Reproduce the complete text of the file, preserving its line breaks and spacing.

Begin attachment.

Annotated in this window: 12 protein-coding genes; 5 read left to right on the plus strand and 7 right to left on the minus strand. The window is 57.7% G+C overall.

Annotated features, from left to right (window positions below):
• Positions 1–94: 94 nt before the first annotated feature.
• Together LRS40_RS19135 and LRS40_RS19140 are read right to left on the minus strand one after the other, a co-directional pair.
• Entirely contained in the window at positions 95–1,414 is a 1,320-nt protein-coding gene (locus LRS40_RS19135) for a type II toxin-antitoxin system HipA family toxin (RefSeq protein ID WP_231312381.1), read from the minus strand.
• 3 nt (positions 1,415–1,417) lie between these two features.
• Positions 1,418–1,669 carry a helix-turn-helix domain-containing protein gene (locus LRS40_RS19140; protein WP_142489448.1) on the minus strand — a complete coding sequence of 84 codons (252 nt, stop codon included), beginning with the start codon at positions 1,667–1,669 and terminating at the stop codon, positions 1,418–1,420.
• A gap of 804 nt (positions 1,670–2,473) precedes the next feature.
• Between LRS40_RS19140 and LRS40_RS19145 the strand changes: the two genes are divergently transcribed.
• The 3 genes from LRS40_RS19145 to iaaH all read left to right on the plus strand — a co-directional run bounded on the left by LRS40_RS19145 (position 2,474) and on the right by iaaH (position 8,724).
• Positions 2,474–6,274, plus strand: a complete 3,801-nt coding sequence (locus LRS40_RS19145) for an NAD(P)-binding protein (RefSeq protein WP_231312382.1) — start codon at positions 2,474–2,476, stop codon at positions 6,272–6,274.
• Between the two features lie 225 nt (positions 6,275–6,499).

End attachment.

Annotated in this window: 12 protein-coding genes; 5 read left to right on the plus strand and 7 right to left on the minus strand. The window is 57.7% G+C overall.

Annotated features, from left to right (window positions below):
• Positions 1–94: 94 nt before the first annotated feature.
• Together LRS40_RS19135 and LRS40_RS19140 are read right to left on the minus strand one after the other, a co-directional pair.
• Entirely contained in the window at positions 95–1,414 is a 1,320-nt protein-coding gene (locus LRS40_RS19135) for a type II toxin-antitoxin system HipA family toxin (RefSeq protein ID WP_231312381.1), read from the minus strand.
• 3 nt (positions 1,415–1,417) lie between these two features.
• Positions 1,418–1,669 carry a helix-turn-helix domain-containing protein gene (locus LRS40_RS19140; protein WP_142489448.1) on the minus strand — a complete coding sequence of 84 codons (252 nt, stop codon included), beginning with the start codon at positions 1,667–1,669 and terminating at the stop codon, positions 1,418–1,420.
• A gap of 804 nt (positions 1,670–2,473) precedes the next feature.
• Between LRS40_RS19140 and LRS40_RS19145 the strand changes: the two genes are divergently transcribed.
• The 3 genes from LRS40_RS19145 to iaaH all read left to right on the plus strand — a co-directional run bounded on the left by LRS40_RS19145 (position 2,474) and on the right by iaaH (position 8,724).
• Positions 2,474–6,274, plus strand: a complete 3,801-nt coding sequence (locus LRS40_RS19145) for an NAD(P)-binding protein (RefSeq protein WP_231312382.1) — start codon at positions 2,474–2,476, stop codon at positions 6,272–6,274.
• Between the two features lie 225 nt (positions 6,275–6,499).